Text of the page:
5

The Talmud (Bavli, M'gila 6 amud 2) states:

ואמר ר׳ יצחק אם יאמר לך אדם יגעתי ולא מצאתי אל תאמן לא יגעתי ומצאתי אל תאמן יגעתי ומצאתי תאמן

And Rabbi Yitzchak said: If someone tells you 'I toiled and did not find', don't believe [it]; 'I did not toil and I found', don't believe [it]; 'I toiled and found', believe [it].

Well, someone told me today that he hadn't toiled and hadn't found. Should I believe it?

I suspect we can answer as follows: If I should disbelieve that someone has toiled and not found, then obviously it's really hard to not find, so I should certainly disbelieve that he's neither toiled nor found. But I'm not convinced my logic is sound, and I seek other arguments or other evidence.


This question is Purim Torah and is not intended to be taken completely seriously. See the Purim Torah policy.

closed as off-topic by msh210 Mar 23 at 22:22

This question appears to be off-topic. The users who voted to close gave this specific reason:

  • "Purim Torah questions are on-topic only once a year, and will be closed after Purim. For details, see: Purim Torah policy" – msh210
If this question can be reworded to fit the rules in the help center, please edit the question.

8

Yes, your logic is correct. Not finding is incredibly difficult, and one certainly would fail at not finding without exerting tremendous effort. There is abundant Scriptural support to this concept.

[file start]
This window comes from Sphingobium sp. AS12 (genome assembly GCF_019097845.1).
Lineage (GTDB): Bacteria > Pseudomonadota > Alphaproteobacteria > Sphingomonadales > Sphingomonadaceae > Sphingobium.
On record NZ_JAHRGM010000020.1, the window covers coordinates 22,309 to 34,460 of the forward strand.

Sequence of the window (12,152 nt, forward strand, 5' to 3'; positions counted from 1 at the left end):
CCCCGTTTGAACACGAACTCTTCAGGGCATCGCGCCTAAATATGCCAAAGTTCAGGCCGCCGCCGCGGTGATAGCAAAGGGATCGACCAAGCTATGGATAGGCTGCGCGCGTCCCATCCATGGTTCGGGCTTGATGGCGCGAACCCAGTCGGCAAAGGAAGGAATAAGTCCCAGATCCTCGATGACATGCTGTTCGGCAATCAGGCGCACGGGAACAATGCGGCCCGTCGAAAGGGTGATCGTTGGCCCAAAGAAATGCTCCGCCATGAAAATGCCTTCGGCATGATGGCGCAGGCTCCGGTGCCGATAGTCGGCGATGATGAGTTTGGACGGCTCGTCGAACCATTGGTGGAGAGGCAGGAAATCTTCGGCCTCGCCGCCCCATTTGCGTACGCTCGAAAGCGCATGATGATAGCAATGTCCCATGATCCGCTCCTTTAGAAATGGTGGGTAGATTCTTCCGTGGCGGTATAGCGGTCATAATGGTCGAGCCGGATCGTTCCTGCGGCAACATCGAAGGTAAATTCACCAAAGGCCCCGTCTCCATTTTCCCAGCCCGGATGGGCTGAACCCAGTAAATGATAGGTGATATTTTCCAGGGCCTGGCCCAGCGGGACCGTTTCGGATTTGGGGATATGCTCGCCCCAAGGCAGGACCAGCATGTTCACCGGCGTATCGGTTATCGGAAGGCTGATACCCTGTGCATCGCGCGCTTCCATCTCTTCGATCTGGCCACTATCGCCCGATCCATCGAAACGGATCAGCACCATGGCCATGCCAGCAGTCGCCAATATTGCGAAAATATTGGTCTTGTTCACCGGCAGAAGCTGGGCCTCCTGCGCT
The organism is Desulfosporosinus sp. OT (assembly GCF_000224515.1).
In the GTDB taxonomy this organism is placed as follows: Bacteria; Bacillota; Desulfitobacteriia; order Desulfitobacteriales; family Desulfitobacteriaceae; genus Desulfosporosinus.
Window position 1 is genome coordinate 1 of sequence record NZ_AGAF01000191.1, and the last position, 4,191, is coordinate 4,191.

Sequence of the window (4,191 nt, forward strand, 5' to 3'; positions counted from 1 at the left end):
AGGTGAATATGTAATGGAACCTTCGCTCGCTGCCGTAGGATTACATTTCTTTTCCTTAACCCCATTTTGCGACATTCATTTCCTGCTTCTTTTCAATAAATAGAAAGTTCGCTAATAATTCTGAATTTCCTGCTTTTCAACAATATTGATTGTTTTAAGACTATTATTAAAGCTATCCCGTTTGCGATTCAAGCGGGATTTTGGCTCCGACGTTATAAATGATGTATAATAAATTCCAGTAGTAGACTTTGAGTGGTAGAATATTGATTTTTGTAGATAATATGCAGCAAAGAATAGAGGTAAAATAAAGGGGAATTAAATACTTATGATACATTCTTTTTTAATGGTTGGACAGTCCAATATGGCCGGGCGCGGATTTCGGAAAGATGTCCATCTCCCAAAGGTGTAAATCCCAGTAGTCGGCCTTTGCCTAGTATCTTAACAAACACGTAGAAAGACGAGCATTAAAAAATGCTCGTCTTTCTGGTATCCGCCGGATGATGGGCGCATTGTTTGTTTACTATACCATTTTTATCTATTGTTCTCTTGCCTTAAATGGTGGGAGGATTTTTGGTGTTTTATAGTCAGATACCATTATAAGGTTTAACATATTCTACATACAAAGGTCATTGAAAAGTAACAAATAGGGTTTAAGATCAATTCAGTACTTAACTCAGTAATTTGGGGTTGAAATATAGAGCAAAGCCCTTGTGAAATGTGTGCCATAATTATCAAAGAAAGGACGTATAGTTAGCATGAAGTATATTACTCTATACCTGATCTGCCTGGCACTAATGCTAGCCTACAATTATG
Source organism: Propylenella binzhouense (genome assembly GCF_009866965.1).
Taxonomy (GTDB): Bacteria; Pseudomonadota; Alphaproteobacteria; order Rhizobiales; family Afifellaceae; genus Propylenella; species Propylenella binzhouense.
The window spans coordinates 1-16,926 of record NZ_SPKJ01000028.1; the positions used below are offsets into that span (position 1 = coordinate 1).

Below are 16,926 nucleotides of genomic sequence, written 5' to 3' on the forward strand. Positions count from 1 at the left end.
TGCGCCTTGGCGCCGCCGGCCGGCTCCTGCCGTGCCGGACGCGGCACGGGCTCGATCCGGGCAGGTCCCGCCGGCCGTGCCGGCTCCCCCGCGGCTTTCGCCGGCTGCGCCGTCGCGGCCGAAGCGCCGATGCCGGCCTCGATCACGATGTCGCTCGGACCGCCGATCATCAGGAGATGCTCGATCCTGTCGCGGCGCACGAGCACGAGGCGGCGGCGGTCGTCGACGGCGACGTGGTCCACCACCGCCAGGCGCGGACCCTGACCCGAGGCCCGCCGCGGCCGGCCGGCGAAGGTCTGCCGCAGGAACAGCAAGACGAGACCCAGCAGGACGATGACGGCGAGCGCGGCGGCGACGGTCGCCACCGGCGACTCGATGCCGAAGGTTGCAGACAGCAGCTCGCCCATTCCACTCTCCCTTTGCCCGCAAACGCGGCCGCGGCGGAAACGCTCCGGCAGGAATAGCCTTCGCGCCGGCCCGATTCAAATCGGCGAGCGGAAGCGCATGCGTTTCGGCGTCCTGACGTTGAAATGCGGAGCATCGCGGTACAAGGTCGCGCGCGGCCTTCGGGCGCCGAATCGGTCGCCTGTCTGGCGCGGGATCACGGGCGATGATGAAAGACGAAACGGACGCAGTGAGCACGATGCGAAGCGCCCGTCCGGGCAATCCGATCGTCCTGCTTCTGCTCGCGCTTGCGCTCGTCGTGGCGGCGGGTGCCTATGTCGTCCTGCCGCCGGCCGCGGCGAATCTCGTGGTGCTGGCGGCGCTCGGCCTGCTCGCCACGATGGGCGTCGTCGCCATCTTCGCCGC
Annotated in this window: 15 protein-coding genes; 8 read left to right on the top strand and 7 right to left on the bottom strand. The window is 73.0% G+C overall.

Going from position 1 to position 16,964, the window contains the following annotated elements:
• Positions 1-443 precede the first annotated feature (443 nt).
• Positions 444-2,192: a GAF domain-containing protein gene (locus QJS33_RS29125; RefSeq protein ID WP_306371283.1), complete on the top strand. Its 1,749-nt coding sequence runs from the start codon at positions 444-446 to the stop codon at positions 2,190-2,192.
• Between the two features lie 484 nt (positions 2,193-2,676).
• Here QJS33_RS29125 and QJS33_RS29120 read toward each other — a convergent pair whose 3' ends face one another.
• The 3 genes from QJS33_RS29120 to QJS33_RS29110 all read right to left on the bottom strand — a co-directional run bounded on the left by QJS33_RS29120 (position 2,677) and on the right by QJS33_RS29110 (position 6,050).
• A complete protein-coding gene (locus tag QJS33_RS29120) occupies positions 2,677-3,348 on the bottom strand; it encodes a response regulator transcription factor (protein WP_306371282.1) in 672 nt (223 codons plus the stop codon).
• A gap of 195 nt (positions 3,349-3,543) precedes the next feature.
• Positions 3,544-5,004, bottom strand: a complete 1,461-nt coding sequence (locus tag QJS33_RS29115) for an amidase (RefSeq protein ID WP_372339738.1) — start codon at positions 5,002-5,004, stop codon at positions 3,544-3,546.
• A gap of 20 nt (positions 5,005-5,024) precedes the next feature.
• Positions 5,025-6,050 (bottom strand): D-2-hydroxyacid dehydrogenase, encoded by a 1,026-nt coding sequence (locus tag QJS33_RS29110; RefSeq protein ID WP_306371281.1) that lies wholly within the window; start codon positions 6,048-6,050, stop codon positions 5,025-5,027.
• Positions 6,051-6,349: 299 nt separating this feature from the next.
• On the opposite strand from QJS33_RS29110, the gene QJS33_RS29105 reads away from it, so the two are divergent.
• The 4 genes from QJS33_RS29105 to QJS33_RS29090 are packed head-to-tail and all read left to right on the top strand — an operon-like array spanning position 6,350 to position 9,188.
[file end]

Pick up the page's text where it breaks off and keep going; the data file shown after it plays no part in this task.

Consider Devarim 22:17:

הִנֵּה-הוּא שָׂם עֲלִילֹת דְּבָרִים לֵאמֹר, לֹא-מָצָאתִי

He is making things up, saying he didn't find

Obviously, claiming one did not find is looked at as a preposterous claim.

And, Koheles 7:28:

וְלֹא מָצָאתִי: אָדָם אֶחָד מֵאֶלֶף

"I didn't find" is one in a thousand.

Thus, we see how rare it is to not find.

Now, don't be fooled by the number of people you hear claiming that they didn't find. They're just doing that for the health benefits, for as the Rambam writes (Hilchos De'os 2:4):

ואמרו לא מצאתי לגוף טוב

Saying "I didn't find" is good for the body.

8

No. You shouldn't believe him.

All these rules follow Boolean logic.

Whenever you have a conjunction (AND), both parts must be true for the whole statement to be true. We'll assign variables:

"I toiled" = A

"I found" = B

The 1st statement is A & ~B - Since B is false, the whole thing is false

The 2nd statement is ~A & B - Since A is false, the whole thing is false

What you state is - ~A & ~B - Since both A & B are false, the whole thing is false

  • I think you’re belying your comment here – DonielF Mar 11 at 1:20
  • @DonielF I'm humble enough to tell everyone that I'm my own biggest hypocrite. – DanF Mar 11 at 2:09

Not the answer you're looking for? Browse other questions tagged .